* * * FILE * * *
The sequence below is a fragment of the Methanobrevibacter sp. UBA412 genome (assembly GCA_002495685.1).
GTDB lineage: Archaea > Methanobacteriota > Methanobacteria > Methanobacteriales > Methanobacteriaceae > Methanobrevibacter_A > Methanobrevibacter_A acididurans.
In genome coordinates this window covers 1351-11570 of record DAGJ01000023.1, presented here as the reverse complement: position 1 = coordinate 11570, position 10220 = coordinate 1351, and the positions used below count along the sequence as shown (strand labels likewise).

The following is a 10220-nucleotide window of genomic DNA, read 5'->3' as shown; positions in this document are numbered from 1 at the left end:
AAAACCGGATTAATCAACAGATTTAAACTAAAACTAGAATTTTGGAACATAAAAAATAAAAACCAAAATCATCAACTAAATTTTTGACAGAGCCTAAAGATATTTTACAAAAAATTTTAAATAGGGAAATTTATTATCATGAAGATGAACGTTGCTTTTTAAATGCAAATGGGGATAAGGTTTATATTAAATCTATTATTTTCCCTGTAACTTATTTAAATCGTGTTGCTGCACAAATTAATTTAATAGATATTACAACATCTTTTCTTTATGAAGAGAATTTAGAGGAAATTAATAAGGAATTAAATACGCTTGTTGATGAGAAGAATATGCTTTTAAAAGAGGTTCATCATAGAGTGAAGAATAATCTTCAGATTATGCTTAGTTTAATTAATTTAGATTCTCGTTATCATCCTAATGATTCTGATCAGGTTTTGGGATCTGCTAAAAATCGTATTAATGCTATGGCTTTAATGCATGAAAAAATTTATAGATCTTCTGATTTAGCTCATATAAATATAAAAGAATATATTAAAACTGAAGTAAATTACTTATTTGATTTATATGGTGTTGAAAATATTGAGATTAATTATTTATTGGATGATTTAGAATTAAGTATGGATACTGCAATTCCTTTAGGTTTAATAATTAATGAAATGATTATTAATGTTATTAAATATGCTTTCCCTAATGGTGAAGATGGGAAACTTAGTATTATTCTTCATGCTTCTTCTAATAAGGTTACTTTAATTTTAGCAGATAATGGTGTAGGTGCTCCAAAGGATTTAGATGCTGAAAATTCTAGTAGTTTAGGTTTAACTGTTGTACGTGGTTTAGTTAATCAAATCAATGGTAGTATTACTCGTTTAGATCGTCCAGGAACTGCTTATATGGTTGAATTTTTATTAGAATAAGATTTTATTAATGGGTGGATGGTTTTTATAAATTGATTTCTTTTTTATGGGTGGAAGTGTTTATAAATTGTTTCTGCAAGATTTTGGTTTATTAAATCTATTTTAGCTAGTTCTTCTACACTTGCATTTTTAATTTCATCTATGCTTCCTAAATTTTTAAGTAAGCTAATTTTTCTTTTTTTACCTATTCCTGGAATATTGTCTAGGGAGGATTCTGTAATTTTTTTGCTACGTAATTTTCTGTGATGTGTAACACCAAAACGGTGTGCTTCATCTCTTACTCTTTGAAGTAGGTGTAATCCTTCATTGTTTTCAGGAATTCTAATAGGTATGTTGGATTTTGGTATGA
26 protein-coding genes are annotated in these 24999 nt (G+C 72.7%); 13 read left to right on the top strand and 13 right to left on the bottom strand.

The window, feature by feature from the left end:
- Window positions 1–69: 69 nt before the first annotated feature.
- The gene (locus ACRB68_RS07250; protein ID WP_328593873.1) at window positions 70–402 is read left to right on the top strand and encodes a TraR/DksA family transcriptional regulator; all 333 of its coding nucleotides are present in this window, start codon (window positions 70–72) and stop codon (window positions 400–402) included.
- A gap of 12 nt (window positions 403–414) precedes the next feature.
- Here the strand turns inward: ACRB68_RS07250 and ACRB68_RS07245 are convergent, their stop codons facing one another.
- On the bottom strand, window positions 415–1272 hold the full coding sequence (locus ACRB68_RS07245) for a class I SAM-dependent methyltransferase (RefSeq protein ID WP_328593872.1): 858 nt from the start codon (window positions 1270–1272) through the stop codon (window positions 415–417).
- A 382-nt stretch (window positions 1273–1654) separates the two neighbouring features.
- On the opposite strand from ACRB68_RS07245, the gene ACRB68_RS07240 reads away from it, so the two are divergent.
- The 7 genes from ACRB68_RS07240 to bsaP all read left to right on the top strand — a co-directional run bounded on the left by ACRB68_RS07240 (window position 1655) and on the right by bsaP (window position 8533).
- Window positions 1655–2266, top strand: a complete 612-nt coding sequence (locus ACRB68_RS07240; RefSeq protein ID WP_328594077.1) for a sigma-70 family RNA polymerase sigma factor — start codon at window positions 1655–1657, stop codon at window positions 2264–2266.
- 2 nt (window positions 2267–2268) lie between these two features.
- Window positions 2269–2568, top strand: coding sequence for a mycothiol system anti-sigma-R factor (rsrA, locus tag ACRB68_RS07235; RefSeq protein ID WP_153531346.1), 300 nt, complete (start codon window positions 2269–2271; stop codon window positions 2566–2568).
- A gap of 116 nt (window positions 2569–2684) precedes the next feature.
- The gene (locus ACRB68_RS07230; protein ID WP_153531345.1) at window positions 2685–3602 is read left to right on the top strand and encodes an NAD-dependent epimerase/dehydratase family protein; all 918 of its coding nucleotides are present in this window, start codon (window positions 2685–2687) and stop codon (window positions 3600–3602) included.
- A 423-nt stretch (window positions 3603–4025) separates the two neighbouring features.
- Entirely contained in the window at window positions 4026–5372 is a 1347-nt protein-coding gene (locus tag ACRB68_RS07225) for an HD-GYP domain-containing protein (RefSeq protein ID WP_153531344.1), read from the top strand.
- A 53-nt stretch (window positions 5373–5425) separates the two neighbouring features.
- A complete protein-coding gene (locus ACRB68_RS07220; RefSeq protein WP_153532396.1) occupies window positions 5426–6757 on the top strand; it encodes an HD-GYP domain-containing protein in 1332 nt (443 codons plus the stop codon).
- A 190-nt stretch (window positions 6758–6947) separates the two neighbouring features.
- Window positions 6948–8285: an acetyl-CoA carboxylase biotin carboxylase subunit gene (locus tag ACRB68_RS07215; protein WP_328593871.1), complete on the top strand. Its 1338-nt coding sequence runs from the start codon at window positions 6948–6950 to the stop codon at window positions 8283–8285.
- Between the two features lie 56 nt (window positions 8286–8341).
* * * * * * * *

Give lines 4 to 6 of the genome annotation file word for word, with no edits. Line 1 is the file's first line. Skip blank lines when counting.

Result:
The following is a 10220-nucleotide window of genomic DNA, read 5'->3' as shown; positions in this document are numbered from 1 at the left end:
AAAACCGGATTAATCAACAGATTTAAACTAAAACTAGAATTTTGGAACATAAAAAATAAAAACCAAAATCATCAACTAAATTTTTGACAGAGCCTAAAGATATTTTACAAAAAATTTTAAATAGGGAAATTTATTATCATGAAGATGAACGTTGCTTTTTAAATGCAAATGGGGATAAGGTTTATATTAAATCTATTATTTTCCCTGTAACTTATTTAAATCGTGTTGCTGCACAAATTAATTTAATAGATATTACAACATCTTTTCTTTATGAAGAGAATTTAGAGGAAATTAATAAGGAATTAAATACGCTTGTTGATGAGAAGAATATGCTTTTAAAAGAGGTTCATCATAGAGTGAAGAATAATCTTCAGATTATGCTTAGTTTAATTAATTTAGATTCTCGTTATCATCCTAATGATTCTGATCAGGTTTTGGGATCTGCTAAAAATCGTATTAATGCTATGGCTTTAATGCATGAAAAAATTTATAGATCTTCTGATTTAGCTCATATAAATATAAAAGAATATATTAAAACTGAAGTAAATTACTTATTTGATTTATATGGTGTTGAAAATATTGAGATTAATTATTTATTGGATGATTTAGAATTAAGTATGGATACTGCAATTCCTTTAGGTTTAATAATTAATGAAATGATTATTAATGTTATTAAATATGCTTTCCCTAATGGTGAAGATGGGAAACTTAGTATTATTCTTCATGCTTCTTCTAATAAGGTTACTTTAATTTTAGCAGATAATGGTGTAGGTGCTCCAAAGGATTTAGATGCTGAAAATTCTAGTAGTTTAGGTTTAACTGTTGTACGTGGTTTAGTTAATCAAATCAATGGTAGTATTACTCGTTTAGATCGTCCAGGAACTGCTTATATGGTTGAATTTTTATTAGAATAAGATTTTATTAATGGGTGGATGGTTTTTATAAATTGATTTCTTTTTTATGGGTGGAAGTGTTTATAAATTGTTTCTGCAAGATTTTGGTTTATTAAATCTATTTTAGCTAGTTCTTCTACACTTGCATTTTTAATTTCATCTATGCTTCCTAAATTTTTAAGTAAGCTAATTTTTCTTTTTTTACCTATTCCTGGAATATTGTCTAGGGAGGATTCTGTAATTTTTTTGCTACGTAATTTTCTGTGATGTGTAACACCAAAACGGTGTGCTTCATCTCTTACTCTTTGAAGTAGGTGTAATCCTTCATTGTTTTCAGGAATTCTAATAGGTATGTTGGATTTTGGTATGA
26 protein-coding genes are annotated in these 24999 nt (G+C 72.7%); 13 read left to right on the top strand and 13 right to left on the bottom strand.